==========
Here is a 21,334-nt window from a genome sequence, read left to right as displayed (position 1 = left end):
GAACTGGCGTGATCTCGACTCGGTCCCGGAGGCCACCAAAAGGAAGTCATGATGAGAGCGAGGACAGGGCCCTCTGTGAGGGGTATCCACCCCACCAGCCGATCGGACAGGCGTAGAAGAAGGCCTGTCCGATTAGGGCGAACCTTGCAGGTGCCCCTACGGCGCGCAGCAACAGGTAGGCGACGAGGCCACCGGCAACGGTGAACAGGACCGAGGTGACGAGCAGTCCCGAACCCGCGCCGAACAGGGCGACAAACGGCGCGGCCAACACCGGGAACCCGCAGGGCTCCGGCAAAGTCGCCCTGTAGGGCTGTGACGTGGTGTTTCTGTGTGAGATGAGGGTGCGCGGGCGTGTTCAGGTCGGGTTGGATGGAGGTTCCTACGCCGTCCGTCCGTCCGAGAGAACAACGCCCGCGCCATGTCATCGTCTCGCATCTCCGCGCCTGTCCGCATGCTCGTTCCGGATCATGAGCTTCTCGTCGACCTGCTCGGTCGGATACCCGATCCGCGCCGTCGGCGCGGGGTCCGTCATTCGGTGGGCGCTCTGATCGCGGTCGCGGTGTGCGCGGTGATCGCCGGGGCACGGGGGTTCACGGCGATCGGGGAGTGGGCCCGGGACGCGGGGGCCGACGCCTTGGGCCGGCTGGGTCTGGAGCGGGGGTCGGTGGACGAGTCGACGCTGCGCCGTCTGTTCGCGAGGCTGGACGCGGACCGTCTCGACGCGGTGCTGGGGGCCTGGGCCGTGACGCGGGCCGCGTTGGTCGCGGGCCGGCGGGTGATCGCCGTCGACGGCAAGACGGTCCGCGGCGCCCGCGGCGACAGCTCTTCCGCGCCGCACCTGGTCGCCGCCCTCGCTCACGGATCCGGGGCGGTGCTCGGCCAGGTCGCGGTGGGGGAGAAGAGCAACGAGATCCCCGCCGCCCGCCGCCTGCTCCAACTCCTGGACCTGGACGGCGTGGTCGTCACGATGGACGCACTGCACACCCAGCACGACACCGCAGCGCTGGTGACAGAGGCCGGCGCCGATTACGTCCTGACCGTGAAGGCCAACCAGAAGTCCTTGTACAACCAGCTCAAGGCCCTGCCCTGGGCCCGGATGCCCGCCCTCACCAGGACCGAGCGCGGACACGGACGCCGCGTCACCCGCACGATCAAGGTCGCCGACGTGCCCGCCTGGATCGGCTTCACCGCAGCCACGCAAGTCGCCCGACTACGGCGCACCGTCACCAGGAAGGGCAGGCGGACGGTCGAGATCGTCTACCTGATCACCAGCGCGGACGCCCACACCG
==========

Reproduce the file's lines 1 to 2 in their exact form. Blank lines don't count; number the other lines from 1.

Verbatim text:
Here is a 21,334-nt window from a genome sequence, read left to right as displayed (position 1 = left end):
GAACTGGCGTGATCTCGACTCGGTCCCGGAGGCCACCAAAAGGAAGTCATGATGAGAGCGAGGACAGGGCCCTCTGTGAGGGGTATCCACCCCACCAGCCGATCGGACAGGCGTAGAAGAAGGCCTGTCCGATTAGGGCGAACCTTGCAGGTGCCCCTACGGCGCGCAGCAACAGGTAGGCGACGAGGCCACCGGCAACGGTGAACAGGACCGAGGTGACGAGCAGTCCCGAACCCGCGCCGAACAGGGCGACAAACGGCGCGGCCAACACCGGGAACCCGCAGGGCTCCGGCAAAGTCGCCCTGTAGGGCTGTGACGTGGTGTTTCTGTGTGAGATGAGGGTGCGCGGGCGTGTTCAGGTCGGGTTGGATGGAGGTTCCTACGCCGTCCGTCCGTCCGAGAGAACAACGCCCGCGCCATGTCATCGTCTCGCATCTCCGCGCCTGTCCGCATGCTCGTTCCGGATCATGAGCTTCTCGTCGACCTGCTCGGTCGGATACCCGATCCGCGCCGTCGGCGCGGGGTCCGTCATTCGGTGGGCGCTCTGATCGCGGTCGCGGTGTGCGCGGTGATCGCCGGGGCACGGGGGTTCACGGCGATCGGGGAGTGGGCCCGGGACGCGGGGGCCGACGCCTTGGGCCGGCTGGGTCTGGAGCGGGGGTCGGTGGACGAGTCGACGCTGCGCCGTCTGTTCGCGAGGCTGGACGCGGACCGTCTCGACGCGGTGCTGGGGGCCTGGGCCGTGACGCGGGCCGCGTTGGTCGCGGGCCGGCGGGTGATCGCCGTCGACGGCAAGACGGTCCGCGGCGCCCGCGGCGACAGCTCTTCCGCGCCGCACCTGGTCGCCGCCCTCGCTCACGGATCCGGGGCGGTGCTCGGCCAGGTCGCGGTGGGGGAGAAGAGCAACGAGATCCCCGCCGCCCGCCGCCTGCTCCAACTCCTGGACCTGGACGGCGTGGTCGTCACGATGGACGCACTGCACACCCAGCACGACACCGCAGCGCTGGTGACAGAGGCCGGCGCCGATTACGTCCTGACCGTGAAGGCCAACCAGAAGTCCTTGTACAACCAGCTCAAGGCCCTGCCCTGGGCCCGGATGCCCGCCCTCACCAGGACCGAGCGCGGACACGGACGCCGCGTCACCCGCACGATCAAGGTCGCCGACGTGCCCGCCTGGATCGGCTTCACCGCAGCCACGCAAGTCGCCCGACTACGGCGCACCGTCACCAGGAAGGGCAGGCGGACGGTCGAGATCGTCTACCTGATCACCAGCGCGGACGCCCACACCG